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Old 11-30-2009, 08:54 PM   #1
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Default Are these components compatible with eachother to make a good gaming computer

Hi, I'm thinking about purchaseing or building a gaming computer for around 2000 dollars. The Cyberpower gamer Extreme 2000 with the following hardware seems like a good deal. Are these components that I've configured compatible with eachother? I've also posted this thread on another Computer-Forum though I did not get as many responses yet.

Tower: NZXT Mid-tower gaming case (no lights -simple case)


Cooling: Maximum 120mm cooling fan
Asetek liquid CPU cooling system
2X Vigor isurf II Hard disk drive cooling system

Processor: Intel i7 core x860 2.8 GHz (100 dollar factory 30% overclock)

RAM: 8gb PC1333 DDR3 PC3 (corsair dominator)

Hard disk Drive: 1X 300GB Gaming Western VelociRaptor

Video Card: 1X ATI Radeon 5870 HD 1gb

Data Hard Drive: none (do I need one for gaming)

Optical Drive: LG 22X

Motherboard: [CrossFireX/SLI] MSI P55-GD65 Intel P55 Chipset DDR3 ATX Mainboard w/ 7.1 HD Audio, GbLAN, USB2.0, SATA-II RAID, 2 Gen2 PCIe, 2 PCIe X1 & 3 PCI [+0]



Power Supply: In-Win Commander IRP 850w (CrossfireX compatible)


What exactly is a network card? Do I need it? Will 850 watts of power be enough? Also would a better graphics card be an Nvidia Geforce GT285
Any answer will be appreciated. Thanks
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Old 11-30-2009, 09:01 PM   #2
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Default Re: Are these components compatible with eachother to make a good gaming computer

nice machine what games you trying to run
found this link for you http://www.tomshardware.com/forum/27...s-gtx285-beats
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Old 11-30-2009, 09:44 PM   #3
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Default Re: Are these components compatible with eachother to make a good gaming computer

I'm trying to run games such as Crysis/Far Cry as well as Flight Simulater X perhaps. I'd also like to purchase a video card that supports DirectX11. This was configured on Cyberpower PC's website.

By the way, is it true that a smaller monitor (17-19 inch) would yield better graphics than a larger (22-24 inch) monitor as there would be a smaller area for the video card to operate in?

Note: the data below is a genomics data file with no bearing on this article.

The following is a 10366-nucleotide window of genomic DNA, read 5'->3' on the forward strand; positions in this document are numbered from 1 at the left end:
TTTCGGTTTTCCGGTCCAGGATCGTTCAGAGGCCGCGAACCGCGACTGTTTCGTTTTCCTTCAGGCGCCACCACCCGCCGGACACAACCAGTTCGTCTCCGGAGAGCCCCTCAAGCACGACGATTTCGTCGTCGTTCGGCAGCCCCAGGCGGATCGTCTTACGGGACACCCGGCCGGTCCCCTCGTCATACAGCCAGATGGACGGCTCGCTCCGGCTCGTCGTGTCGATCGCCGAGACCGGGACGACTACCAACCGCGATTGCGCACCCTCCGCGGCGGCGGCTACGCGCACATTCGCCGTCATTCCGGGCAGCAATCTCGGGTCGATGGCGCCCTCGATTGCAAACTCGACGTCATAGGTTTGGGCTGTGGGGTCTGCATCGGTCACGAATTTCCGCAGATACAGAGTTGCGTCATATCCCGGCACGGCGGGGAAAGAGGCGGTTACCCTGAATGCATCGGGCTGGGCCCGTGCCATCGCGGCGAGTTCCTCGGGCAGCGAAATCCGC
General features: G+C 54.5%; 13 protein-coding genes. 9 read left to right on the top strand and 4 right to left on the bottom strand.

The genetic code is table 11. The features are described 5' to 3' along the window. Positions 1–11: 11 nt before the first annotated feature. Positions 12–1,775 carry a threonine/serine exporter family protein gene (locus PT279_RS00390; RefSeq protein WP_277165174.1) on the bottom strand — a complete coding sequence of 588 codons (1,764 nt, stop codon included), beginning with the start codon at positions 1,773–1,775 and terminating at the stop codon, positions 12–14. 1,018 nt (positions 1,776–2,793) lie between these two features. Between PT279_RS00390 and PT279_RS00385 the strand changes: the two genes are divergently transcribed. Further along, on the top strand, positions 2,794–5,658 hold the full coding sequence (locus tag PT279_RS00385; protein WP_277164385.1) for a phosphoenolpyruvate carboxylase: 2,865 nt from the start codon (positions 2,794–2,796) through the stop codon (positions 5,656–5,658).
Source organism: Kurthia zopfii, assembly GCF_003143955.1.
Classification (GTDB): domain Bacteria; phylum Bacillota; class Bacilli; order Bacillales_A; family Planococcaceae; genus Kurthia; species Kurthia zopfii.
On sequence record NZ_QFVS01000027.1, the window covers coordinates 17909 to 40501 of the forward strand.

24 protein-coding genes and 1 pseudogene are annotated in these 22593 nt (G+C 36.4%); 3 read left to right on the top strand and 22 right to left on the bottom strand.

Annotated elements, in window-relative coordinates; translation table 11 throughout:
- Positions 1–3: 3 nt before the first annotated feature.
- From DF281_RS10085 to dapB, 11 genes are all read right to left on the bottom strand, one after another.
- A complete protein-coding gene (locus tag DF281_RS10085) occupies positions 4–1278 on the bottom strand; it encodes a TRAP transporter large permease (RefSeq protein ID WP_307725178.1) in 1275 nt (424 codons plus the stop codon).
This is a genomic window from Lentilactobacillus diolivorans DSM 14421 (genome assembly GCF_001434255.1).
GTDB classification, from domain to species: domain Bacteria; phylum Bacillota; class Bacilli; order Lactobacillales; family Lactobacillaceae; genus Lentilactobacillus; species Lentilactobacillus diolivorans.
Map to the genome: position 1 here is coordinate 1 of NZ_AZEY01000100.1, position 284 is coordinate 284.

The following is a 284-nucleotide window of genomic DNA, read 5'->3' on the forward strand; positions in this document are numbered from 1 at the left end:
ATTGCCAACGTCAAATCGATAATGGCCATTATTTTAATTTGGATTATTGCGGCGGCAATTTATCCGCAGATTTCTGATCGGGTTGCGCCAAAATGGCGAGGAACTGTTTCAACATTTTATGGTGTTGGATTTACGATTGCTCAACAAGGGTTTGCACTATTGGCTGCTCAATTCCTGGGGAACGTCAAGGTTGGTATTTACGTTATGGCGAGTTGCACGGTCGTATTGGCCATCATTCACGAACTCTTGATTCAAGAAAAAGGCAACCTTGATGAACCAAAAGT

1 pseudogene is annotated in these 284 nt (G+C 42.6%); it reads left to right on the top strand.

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Old 11-30-2009, 10:16 PM   #4
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Default Re: Are these components compatible with eachother to make a good gaming computer

A network card enables you to access the internet by connecting a network cable to a modem, while a wireless card enables you to access the internet from a modem connected to a wireless router. Your motherboard will have a basic network adapter for accessing the internet. You will need a wireless network card if you want to access the internet wirelessly.

Go with the ATI card, the article VINMAN46 cites isn't the first time I've seen the 5870 come out against the 285.

850 Watts is going to more than enough for that setup. You could even keep that PS if you decide to run 2 cards at some point since your motherboard supports crossfire and SLI, which are ATI's and Nvidia's architectures which support dual cards.

Larger monitors display more information, so it will take more system resources to run large monitors at there native resolutions. You can always reduce the resolution even though you have a large monitor, but with the build your talking about you will be able to run some pretty intense games at some pretty respectable framerates even at the highest resolutions.
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Old 11-30-2009, 10:50 PM   #5
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Default Re: Are these components compatible with eachother to make a good gaming computer

Is it necessary to purchase an internal data hard drive? If necessary, could I just purchase an external data hard drive at another time? Also, is it worth it to get a factory overclock to 3.6 GHz or should I just overclock myself? In terms of operating systems, Is windows 7 Ultimate any better than Windows 7 Home?
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Old 11-30-2009, 10:53 PM   #6
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Default Re: Are these components compatible with eachother to make a good gaming computer

You just need one hard drive.

I'm guessing someone suggested that you get another hard drive for data storage. This is a good idea for backing up information in case the hard drive that has your operating system on it fails, but you can always add an internal or external hard drive to serve this purpose if you are storing information that you really don't want to lose

If this is just a gaming rig, I wouldn't worry about it.

The only real advantage I see as far as deciding between Ultimate and Home when it comes to Windows 7 is that home doesn't support Windows XP mode, which allows you to run legacy programs in a virtualized XP environment. I got Professional for this reason. If you are not an advanced user, Home should be fine. A quick "windows 7 versions" google search would be a good idea to see if you there are any features in higher versions you may need. Know that if you are a student (or know one with an email address) you can get a hold of windows 7 for just $30
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